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Do plants sleep?

Quadrunner
Posts: 1,054
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4/3/2016 1:48:30 PM
Posted: 8 months ago
Lots of people have noticed that flowers close at night for a lot of species that require only day time pollinators. It would make sense for plants to use less energy at night, but maybe that's when they use a lot of their energy and its all just stored during the day? I don't know. It kind of makes sense to me to focus on energy production in the day and growth/repair at night. That would allow the plants cells to specialize efficiently towards one or the other, but I don't know how plants work biologically speaking.
Wisdom is found where the wise seek it.
janesix
Posts: 3,437
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4/3/2016 7:38:27 PM
Posted: 8 months ago
At 4/3/2016 1:48:30 PM, Quadrunner wrote:
Lots of people have noticed that flowers close at night for a lot of species that require only day time pollinators. It would make sense for plants to use less energy at night, but maybe that's when they use a lot of their energy and its all just stored during the day? I don't know. It kind of makes sense to me to focus on energy production in the day and growth/repair at night. That would allow the plants cells to specialize efficiently towards one or the other, but I don't know how plants work biologically speaking.

Sleep is measured by brainwaves, so is it only a state of consciousness? If so, then plants do not sleep.
Sidewalker
Posts: 3,713
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4/4/2016 10:46:53 AM
Posted: 8 months ago
At 4/3/2016 1:48:30 PM, Quadrunner wrote:
Lots of people have noticed that flowers close at night for a lot of species that require only day time pollinators. It would make sense for plants to use less energy at night, but maybe that's when they use a lot of their energy and its all just stored during the day? I don't know. It kind of makes sense to me to focus on energy production in the day and growth/repair at night. That would allow the plants cells to specialize efficiently towards one or the other, but I don't know how plants work biologically speaking.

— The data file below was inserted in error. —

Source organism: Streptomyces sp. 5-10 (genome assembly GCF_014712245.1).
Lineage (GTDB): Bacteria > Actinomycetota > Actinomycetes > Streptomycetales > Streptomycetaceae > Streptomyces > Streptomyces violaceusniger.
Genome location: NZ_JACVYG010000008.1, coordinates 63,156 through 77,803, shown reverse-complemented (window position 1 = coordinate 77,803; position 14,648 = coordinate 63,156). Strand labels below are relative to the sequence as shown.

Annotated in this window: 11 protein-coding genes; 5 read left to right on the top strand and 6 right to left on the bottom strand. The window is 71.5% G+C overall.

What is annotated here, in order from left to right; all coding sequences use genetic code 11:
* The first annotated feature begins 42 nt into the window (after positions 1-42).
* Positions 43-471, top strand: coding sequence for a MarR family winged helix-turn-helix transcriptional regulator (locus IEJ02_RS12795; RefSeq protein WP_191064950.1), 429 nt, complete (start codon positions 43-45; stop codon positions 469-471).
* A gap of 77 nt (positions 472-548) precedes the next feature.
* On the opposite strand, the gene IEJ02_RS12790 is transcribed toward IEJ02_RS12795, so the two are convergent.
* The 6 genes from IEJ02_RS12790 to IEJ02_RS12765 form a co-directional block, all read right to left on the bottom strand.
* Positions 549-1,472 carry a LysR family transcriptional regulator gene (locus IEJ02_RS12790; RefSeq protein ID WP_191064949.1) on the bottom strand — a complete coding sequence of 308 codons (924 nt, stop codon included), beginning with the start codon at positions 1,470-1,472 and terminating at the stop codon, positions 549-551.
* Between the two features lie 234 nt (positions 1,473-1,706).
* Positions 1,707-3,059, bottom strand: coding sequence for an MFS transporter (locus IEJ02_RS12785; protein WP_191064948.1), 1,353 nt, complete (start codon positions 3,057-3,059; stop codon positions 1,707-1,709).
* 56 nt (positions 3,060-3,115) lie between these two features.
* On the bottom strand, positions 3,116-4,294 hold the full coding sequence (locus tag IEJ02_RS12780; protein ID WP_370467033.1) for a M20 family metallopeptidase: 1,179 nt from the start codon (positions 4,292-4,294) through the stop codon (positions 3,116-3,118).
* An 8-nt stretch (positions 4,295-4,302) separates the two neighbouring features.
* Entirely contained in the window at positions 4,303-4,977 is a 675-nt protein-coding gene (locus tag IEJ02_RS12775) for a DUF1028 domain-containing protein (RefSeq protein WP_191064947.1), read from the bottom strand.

Like us, plants have a circadian clock aligned with the 24 hour light-dark cycle which regulates physiological changes associated with the circadian rhythm. Those physiological changes in metabolic activity occur even when the plants are given light full time, there is an alternating pattern of "activity" and "rest" that could be considered a plant"s sleep cycle. At night the plant "rests" by shutting down certain processes, photosynthesis stops occurring, glucose is distributed and changed to starch, and the respiration process slows down as ours does. You can certainly liken glucose process to our "digestion and the evening rest period to our "sleep" because of the similarities.

Most plants go dormant in the winter months, which is very similar to the way some animals hibernate, so yeah, it would be fair to say plants "sleep" and "hibernate".
"It is one of the commonest of mistakes to consider that the limit of our power of perception is also the limit of all there is to perceive." " C. W. Leadbeater